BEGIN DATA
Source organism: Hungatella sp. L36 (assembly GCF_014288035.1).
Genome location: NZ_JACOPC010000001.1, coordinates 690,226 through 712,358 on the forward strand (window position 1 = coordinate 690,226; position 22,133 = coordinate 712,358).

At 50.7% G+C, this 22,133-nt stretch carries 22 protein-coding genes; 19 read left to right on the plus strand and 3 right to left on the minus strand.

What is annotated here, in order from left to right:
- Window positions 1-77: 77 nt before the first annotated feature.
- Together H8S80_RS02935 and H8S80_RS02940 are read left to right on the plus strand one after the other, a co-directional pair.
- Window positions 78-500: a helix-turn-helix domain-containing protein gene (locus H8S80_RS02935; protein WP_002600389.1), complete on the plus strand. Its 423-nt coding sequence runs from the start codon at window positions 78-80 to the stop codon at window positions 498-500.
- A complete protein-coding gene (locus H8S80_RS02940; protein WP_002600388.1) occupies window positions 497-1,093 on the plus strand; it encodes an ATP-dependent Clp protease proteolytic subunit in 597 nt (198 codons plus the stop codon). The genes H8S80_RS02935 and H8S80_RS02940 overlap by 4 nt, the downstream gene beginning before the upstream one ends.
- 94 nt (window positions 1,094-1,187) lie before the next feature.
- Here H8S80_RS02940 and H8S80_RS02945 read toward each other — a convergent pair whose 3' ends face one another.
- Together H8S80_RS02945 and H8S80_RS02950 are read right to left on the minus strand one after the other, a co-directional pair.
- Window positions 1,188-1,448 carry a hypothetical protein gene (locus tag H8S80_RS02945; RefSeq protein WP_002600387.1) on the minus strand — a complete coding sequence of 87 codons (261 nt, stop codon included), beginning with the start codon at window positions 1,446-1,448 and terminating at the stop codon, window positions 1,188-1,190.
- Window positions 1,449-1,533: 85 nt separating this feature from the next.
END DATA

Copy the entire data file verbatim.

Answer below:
Source organism: Hungatella sp. L36 (assembly GCF_014288035.1).
Genome location: NZ_JACOPC010000001.1, coordinates 690,226 through 712,358 on the forward strand (window position 1 = coordinate 690,226; position 22,133 = coordinate 712,358).

At 50.7% G+C, this 22,133-nt stretch carries 22 protein-coding genes; 19 read left to right on the plus strand and 3 right to left on the minus strand.

What is annotated here, in order from left to right:
- Window positions 1-77: 77 nt before the first annotated feature.
- Together H8S80_RS02935 and H8S80_RS02940 are read left to right on the plus strand one after the other, a co-directional pair.
- Window positions 78-500: a helix-turn-helix domain-containing protein gene (locus H8S80_RS02935; protein WP_002600389.1), complete on the plus strand. Its 423-nt coding sequence runs from the start codon at window positions 78-80 to the stop codon at window positions 498-500.
- A complete protein-coding gene (locus H8S80_RS02940; protein WP_002600388.1) occupies window positions 497-1,093 on the plus strand; it encodes an ATP-dependent Clp protease proteolytic subunit in 597 nt (198 codons plus the stop codon). The genes H8S80_RS02935 and H8S80_RS02940 overlap by 4 nt, the downstream gene beginning before the upstream one ends.
- 94 nt (window positions 1,094-1,187) lie before the next feature.
- Here H8S80_RS02940 and H8S80_RS02945 read toward each other — a convergent pair whose 3' ends face one another.
- Together H8S80_RS02945 and H8S80_RS02950 are read right to left on the minus strand one after the other, a co-directional pair.
- Window positions 1,188-1,448 carry a hypothetical protein gene (locus tag H8S80_RS02945; RefSeq protein WP_002600387.1) on the minus strand — a complete coding sequence of 87 codons (261 nt, stop codon included), beginning with the start codon at window positions 1,446-1,448 and terminating at the stop codon, window positions 1,188-1,190.
- Window positions 1,449-1,533: 85 nt separating this feature from the next.